But Naiditsch’s technical weaknesses proved fatal against Levon Aronian. With the white pieces Naiditsch obtained a very good position after the opening, which together with the fact that he had much more time on the clock gave him every chance of winning. And when he cashed in on c7 things again seemed a matter of technique.

Naiditsch - Aronian
Grenkeleasing Rapid World Championship Chess Classic Mainz 2009 (5.1)
1.e4 e5 2.Nf3 Nc6 3.Bb5 Nge7 4.0-0 g6 5.c3 a6 6.Bxc6 Nxc6 7.d4 d6 8.d5 Ne7 9.c4 Bg7 10.Nc3 0-0 11.Ne1 b5 12.cxb5 axb5 13.Nd3 Bd7 14.Nb4 h6 15.Qd3 f5 16.f3 f4 17.Bd2 Qe8 18.Rfc1 g5 19.Nd1 Rc8 20.Nf2 h5 21.h3 Ng6 22.Na6 Qd8 23.Rc3 Bf6 24.Rac1 g4 25.Nxc7

But now Aronian demonstrated why he is considered to be one of the most stubborn, creative and inventive players. With little time on the clock he made life increasingly difficult for Naiditsch, who was suddenly faced with a number of unexpected difficulties. 25...Bh4 26.hxg4 Bxf2+ 27.Kxf2 Qh4+ 28.Ke2 Qh2 29.gxh5 b4

Trying to find a way to bypass all tactical traps and to win safely cost Naiditsch most of his time. This in turn later made him overlook a decisive knight fork. 30.Rc4 Nh4 31.Rf1 Bh3 32.Rf2 Bxg2 33.Kd1 Qh1+ 34.Kc2 Bxf3 35.Kb3 Qd1+ 36.Qc2 Qxc2+ 37.Kxc2 Bxe4+ 38.Kb3 Bd3 39.Rc1 Nf5 40.Kxb4 Nd4 41.b3 Ne2 42.Rc6 Nd4 43.Rc3 Rb8+ 44.Ka3 Rfc8 45.Kb2 Bf5 46.Bxf4 exf4 47.Rc4 Nc2 48.Rfxf4 Ne3

Here Naiditsch played 49.Rc3 and resigned immediately after 49...Nd1+ 0-1. This win secured Aronian a spot in the final – no matter how he would play against Nepomniachtchi in the final round.

The great chess conductor Levon Aronian orchestrating an important win to enter the final

The other fifth round game between Nepomniachtchi and Anand was less tactical but no less dramatic. On the black side of a Caro-Kann Anand carefully converted an equal position into a slightly better one. This slight advantage led to a better ending, which in turn led to a queen endgame, in which Anand was two pawns up.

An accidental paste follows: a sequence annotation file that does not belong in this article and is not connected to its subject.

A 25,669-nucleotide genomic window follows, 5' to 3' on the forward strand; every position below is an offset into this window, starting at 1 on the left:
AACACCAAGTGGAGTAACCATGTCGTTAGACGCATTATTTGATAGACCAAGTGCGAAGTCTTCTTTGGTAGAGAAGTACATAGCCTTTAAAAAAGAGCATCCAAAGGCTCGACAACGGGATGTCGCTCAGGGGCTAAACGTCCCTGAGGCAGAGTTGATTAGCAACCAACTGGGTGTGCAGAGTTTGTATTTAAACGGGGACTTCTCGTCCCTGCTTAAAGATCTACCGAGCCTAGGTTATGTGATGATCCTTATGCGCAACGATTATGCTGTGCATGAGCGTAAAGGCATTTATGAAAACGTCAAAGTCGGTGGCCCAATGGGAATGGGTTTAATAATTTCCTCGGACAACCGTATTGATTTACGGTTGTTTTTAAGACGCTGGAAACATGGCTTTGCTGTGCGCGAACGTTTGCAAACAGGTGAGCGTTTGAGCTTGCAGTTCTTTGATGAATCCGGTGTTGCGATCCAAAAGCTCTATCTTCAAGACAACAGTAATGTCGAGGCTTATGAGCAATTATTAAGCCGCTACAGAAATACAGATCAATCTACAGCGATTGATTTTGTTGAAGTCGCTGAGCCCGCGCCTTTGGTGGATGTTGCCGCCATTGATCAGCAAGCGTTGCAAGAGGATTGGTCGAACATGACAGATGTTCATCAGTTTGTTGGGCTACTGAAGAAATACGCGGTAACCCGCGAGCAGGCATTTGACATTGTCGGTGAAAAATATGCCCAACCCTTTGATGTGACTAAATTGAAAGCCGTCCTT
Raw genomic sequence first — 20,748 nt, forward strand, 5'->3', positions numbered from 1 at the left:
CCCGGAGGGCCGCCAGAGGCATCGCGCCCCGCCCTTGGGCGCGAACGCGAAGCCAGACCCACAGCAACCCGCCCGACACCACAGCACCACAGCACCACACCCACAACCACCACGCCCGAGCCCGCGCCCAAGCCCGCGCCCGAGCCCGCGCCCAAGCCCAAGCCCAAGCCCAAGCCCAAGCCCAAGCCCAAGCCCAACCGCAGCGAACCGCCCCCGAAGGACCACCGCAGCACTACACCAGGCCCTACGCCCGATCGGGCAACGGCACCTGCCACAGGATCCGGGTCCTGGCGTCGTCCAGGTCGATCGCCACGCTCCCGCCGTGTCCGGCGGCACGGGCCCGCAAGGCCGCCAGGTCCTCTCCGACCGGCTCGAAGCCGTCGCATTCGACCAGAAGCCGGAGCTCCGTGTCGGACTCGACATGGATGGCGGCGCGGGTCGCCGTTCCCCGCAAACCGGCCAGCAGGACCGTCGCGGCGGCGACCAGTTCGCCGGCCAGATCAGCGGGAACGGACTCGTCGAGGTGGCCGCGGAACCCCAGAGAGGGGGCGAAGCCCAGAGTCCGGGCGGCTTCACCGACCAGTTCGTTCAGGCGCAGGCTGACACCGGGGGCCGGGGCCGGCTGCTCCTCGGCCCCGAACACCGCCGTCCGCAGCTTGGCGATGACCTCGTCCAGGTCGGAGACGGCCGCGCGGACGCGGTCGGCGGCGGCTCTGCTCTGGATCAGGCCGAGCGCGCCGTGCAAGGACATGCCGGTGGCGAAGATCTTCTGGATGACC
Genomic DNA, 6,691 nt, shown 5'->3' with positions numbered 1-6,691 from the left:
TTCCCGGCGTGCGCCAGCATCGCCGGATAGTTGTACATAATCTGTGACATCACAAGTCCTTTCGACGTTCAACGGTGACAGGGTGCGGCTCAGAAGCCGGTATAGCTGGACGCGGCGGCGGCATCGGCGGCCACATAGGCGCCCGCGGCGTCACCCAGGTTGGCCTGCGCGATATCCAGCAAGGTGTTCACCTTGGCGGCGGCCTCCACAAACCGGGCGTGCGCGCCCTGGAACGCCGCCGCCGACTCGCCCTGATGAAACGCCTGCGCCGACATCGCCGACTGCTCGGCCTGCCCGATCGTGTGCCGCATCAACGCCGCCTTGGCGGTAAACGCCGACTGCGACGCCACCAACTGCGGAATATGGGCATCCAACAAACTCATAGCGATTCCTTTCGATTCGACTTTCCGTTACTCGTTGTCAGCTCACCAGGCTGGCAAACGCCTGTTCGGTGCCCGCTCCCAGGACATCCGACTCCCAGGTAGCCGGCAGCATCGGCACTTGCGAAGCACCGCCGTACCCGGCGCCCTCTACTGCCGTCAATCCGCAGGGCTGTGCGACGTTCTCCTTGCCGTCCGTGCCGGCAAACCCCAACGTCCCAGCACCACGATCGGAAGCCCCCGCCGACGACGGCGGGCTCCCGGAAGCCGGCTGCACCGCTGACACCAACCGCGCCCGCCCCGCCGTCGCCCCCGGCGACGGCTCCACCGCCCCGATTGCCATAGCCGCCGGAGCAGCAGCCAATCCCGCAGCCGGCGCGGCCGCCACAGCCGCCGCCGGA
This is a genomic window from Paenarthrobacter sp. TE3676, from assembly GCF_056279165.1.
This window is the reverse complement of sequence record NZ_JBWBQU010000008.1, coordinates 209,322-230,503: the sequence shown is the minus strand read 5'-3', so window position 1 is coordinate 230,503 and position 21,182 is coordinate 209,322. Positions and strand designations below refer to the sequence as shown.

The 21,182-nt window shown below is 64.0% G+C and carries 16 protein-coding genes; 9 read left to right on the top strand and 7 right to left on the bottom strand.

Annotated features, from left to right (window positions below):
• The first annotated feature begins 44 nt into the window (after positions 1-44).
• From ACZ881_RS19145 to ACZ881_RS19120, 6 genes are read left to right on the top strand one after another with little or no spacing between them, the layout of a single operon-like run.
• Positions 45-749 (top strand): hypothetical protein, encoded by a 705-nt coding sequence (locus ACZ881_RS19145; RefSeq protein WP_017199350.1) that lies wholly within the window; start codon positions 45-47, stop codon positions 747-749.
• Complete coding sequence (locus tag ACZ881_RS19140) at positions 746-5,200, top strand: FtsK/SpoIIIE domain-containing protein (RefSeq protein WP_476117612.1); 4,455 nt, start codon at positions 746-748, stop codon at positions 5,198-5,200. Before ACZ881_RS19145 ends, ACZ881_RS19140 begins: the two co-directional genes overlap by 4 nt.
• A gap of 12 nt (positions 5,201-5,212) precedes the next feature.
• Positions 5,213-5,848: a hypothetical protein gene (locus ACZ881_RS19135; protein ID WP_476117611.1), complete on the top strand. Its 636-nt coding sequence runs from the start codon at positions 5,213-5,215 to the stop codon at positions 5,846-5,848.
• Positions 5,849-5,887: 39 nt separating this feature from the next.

Nepomniachtchi - Anand
Grenkeleasing Rapid World Championship Chess Classic Mainz 2009 (5.2)
1.e4 c6 2.d4 d5 3.exd5 cxd5 4.c4 Nf6 5.Nc3 Nc6 6.Nf3 Be6 7.Bg5 Ne4 8.cxd5 Bxd5 9.Be3 g6 10.Nxd5 Qxd5 11.Qa4 Bg7 12.Bc4 Qd6 13.0-0 0-0 14.Rfd1 Qb4 15.Qc2 Nd6 16.Bd3 Rac8 17.Qe2 e6 18.a3 Qb3 19.Bb1 Rfd8 20.Ba2 Qb5 21.Rd3 Nf5 22.Qd2 Na5 23.Rc3 Nc4 24.Bxc4 Rxc4 25.Rac1 Rxc3 26.Qxc3 h6 27.h3 a6 28.Qc7 Rd7 29.Qc8+ Kh7 30.Rc7 Rxc7 31.Qxc7 Qxb2 32.Qxf7 Nxe3 33.fxe3 Qxa3 34.Qxe6 a5 35.d5 a4 36.d6 Qd3 37.d7 a3 38.Nd4 Bxd4 39.exd4 Qxd4+ 40.Kh1 a2 41.Qxa2 Qxd7 42.Qb2 b5 43.Qb4 h5 44.h4 Kg7 45.Kh2 Qc7+ 46.g3 Qe5 47.Qb3 Qe2+ 48.Kh3 Qc4 49.Qb2+ Kh7 50.Qf6 Qc8+ 51.Kh2 Qb7 52.g4 hxg4 53.h5 Qc7+ 54.Kg2 gxh5 55.Qf5+ Kg8 56.Qg5+ Qg7 57.Qxb5

However, his king could find no place to rest. A win would have given Anand three points and every chance to qualify for the final and the World Champion indeed tried hard. But White relentlessly pursued Black’s king all over the board and after 50 moves in which no pawn advanced and no piece was captured, a draw was agreed: Qf7 58.Qg5+ Kh7 59.Qe3 Qf6 60.Qe4+ Kg7 61.Qd5 Kh6 62.Qd2+ Kg6 63.Qd3+ Kg7 64.Qd5 Qf7 65.Qe5+ Kg8 66.Qg5+ Kh7 67.Qe3 Qd5+ 68.Kg3 Kg6 69.Qe8+ Qf7 70.Qe4+ Qf5 71.Qe8+ Kg7 72.Qe7+ Kh6 73.Qe3+ Qg5 74.Qe6+ Qg6 75.Qe3+ Kg7 76.Qe5+ Kh7 77.Qe7+ Qg7 78.Qe4+ Kh6 79.Qe6+ Qg6 80.Qe3+ Kg7 81.Qe7+ Qf7 82.Qe5+ Qf6 83.Qe4 Kf7 84.Kg2 Qb2+ 85.Kg3 Qa3+ 86.Kg2 Qc5 87.Qh7+ Ke6 88.Qg6+ Kd7 89.Qf7+ Kc6 90.Qe6+ Kb7 91.Qb3+ Kc7 92.Qf7+ Kb6 93.Qb3+ Ka5 94.Qa2+ Kb6 95.Qb3+ Qb5 96.Qe3+ Kb7 97.Qe7+ Ka8 98.Qa3+ Kb8 99.Qf8+ Ka7 100.Qa3+ Kb6 101.Qe3+ Qc5 102.Qb3+ Kc7 103.Qf7+ Kd8 104.Qg8+ Kd7 105.Qf7+ Kc6 106.Qe6+ ½-½.